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Will Coronavirus Impact the 2020 Census?

Completing surveys online or by phone early reduces need for door-to-door visits

A Census worker with forms

Goss Images / Alamy Stock Photo

A census worker makes a door-to-door visit.

En español | With more than 300 million people to count accurately, the 2020 census was always going to be a massive undertaking. The current outbreak of the novel coronavirus could add another challenge to that process.

On April 13, the Census Bureau announced it was pushing back several key deadlines in the 2020 count due to the coronavirus pandemic. The deadline for people to complete the survey forms for their households has been moved to October 31, 2020, more than two months later than its previous date of August 15. The agency also now won’t resume its full field operations — including door-to-door visits to people who have not completed the survey — until June 1, 2020. On May 4, the bureau said it was resuming some field operations. In some parts of the nation, census workers would begin going to neighborhoods to identify any new residences that may not already have been in the agency’s database. According to the bureau, those workers will not knock on doors. They will just update the database and leave census packets by the door for residents. The bureau previously had suspended field operations until April 15.

Perhaps most significantly, the Census Bureau said it will ask Congress to allow the agency to postpone its report on the final results of the count until April 30, 2021. The bureau previously was scheduled to present those results on December 31, 2020. The U.S. Constitution requires the nation to complete a full count of the population every 10 years, so pushing the final report into 2021 will require Congressional approval.

More than 48 percent of Americans households — 70 million homes — had completed their surveys as of April 13, the bureau reported.

Most American households in March started receiving in the mail their invitations to complete their census surveys, either online, by phone or through the mail. Because these options don't involve person-to-person contact, a high rate of early compliance would seemingly lessen any noticeable effect of COVID-19 as the 2020 census starts.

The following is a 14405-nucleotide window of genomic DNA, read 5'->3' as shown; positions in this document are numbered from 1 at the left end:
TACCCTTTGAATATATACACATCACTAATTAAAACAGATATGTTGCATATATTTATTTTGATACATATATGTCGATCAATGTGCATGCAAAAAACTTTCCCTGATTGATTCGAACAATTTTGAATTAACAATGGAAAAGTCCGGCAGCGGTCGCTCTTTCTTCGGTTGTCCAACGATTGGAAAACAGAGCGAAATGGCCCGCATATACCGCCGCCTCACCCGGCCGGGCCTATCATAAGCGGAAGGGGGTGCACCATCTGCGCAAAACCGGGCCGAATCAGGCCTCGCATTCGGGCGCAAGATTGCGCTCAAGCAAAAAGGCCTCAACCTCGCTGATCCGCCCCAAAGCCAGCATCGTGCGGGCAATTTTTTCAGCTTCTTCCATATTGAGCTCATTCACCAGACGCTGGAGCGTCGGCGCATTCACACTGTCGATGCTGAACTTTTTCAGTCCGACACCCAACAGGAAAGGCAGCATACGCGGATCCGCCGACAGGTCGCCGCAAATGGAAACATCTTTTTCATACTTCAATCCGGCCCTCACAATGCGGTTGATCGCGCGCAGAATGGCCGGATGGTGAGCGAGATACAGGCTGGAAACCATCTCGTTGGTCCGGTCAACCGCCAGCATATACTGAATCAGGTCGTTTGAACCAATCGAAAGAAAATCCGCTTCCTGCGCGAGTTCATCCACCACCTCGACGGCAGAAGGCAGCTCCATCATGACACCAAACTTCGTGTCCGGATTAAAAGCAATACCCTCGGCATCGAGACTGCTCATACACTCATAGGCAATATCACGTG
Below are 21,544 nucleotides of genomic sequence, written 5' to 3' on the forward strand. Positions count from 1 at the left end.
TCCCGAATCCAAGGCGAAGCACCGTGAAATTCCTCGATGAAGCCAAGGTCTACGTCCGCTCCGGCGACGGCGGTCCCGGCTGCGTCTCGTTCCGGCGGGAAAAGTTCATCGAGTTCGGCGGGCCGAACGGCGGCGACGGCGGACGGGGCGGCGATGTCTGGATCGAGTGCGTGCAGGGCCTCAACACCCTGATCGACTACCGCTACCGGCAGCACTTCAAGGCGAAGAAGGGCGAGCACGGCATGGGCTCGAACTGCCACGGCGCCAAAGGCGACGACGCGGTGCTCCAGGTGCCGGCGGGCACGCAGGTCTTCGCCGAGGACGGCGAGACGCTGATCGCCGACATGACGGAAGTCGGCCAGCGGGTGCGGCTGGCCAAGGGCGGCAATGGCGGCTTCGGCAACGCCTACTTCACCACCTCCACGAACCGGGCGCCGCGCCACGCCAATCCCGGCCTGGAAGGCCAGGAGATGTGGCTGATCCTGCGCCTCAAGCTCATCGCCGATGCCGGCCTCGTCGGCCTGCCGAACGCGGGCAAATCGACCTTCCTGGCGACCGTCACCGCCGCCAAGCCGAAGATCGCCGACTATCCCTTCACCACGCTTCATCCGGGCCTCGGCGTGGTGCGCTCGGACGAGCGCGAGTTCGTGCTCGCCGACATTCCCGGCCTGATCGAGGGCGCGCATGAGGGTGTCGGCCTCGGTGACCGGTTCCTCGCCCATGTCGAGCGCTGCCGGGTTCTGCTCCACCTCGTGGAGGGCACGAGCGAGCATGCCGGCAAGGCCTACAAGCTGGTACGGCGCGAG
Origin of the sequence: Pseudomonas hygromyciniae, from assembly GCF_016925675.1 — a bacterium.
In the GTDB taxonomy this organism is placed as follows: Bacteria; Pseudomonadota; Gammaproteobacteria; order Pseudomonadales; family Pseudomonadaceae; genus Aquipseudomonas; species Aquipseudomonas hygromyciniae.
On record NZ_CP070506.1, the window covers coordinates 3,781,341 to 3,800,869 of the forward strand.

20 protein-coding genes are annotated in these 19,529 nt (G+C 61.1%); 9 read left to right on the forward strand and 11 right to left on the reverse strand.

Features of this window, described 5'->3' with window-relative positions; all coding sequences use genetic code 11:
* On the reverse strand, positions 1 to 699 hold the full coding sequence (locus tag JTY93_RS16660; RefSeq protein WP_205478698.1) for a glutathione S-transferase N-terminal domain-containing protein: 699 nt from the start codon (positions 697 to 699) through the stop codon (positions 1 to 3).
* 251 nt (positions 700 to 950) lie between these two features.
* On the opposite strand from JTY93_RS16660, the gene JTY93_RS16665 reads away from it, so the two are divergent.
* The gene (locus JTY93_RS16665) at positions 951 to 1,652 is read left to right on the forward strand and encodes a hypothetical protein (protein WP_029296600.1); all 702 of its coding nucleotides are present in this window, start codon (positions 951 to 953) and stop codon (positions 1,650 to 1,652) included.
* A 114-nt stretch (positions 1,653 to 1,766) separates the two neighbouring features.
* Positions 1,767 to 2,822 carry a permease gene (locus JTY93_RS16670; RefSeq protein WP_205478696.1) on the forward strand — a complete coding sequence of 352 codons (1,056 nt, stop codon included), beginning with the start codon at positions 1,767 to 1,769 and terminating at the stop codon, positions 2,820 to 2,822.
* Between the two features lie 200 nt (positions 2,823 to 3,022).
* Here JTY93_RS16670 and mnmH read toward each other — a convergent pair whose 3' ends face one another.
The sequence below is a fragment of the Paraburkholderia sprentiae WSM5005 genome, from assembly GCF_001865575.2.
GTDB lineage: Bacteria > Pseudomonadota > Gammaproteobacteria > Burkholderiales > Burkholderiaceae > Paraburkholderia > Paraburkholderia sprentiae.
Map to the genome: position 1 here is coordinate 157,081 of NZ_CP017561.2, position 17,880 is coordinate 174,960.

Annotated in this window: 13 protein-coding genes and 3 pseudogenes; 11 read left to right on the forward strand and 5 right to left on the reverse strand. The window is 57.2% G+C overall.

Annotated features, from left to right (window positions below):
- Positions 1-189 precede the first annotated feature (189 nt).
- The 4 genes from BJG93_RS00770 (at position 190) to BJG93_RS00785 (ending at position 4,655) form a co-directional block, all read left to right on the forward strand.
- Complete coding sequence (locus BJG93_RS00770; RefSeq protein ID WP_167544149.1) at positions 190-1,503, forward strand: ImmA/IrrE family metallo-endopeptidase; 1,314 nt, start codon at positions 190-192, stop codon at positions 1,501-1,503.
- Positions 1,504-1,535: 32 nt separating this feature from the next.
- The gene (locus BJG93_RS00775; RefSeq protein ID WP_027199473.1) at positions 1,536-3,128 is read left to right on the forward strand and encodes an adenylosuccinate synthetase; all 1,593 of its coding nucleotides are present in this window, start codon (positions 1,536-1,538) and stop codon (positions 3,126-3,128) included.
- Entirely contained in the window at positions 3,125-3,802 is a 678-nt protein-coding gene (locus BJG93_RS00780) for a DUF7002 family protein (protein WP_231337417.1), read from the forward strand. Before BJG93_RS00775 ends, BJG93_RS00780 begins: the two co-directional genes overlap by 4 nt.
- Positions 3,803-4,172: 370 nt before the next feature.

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"The safety of the American public and our employees is job one,” Census Bureau Director Steven Dillingham said in a statement earlier this year about the effect the coronavirus might have. “We are working with national health authorities, including the Centers for Disease Control and Prevention, the U.S. Department of Health and Human Services, and the President's Task Force, as well as state and local health departments, to ensure all of their guidance is incorporated into our operations.

"Operations for the 2020 census and our ongoing household surveys have procedures built in that specifically anticipate epidemics and pandemics, and we will continue to work with the relevant authorities to keep those up to date,” Dillingham said in February of this year.

"The safety of the American public and our employees is job one."

— Steven Dillingham, Census Bureau Director

The census count determines where more than $675 billion of federal funding gets spent each year. That means Congress is keeping an eye on how the bureau responds to any obstacles the outbreak creates that might affect the overall count. Earlier this year, a group of 17 senators sent a letter to Dillingham asking about how the bureau is responding to the coronavirus.

"We urge the Census Bureau to be prepared to assess whether public health concerns about novel coronavirus are depressing census response rates, and to develop contingency plans for mitigating measures to help ensure a full and accurate population count,” the letter said. “Furthermore, if outbreaks of novel coronavirus occur in the United States, the Census Bureau must be prepared to provide guidance to census takers on appropriate health and safety precautions while conducting the census."

The bureau already was falling behind on its goals to hire part-time workers to help with the 2020 count. It is not yet known how the outbreak may affect the agency's ongoing hiring efforts.

Perhaps in a more fortunate coincidence, this year is the first time most people will have the opportunity to complete their forms online. Responding early — either online, by phone or by mail — is one way to fulfill your civic duties, both for helping the nation complete its count of residents and deterring the spread of the coronavirus.

Editor’s Note: This article originally was published on March 11, 2020. It has been updated with information about the new deadlines for the 2020 census count.

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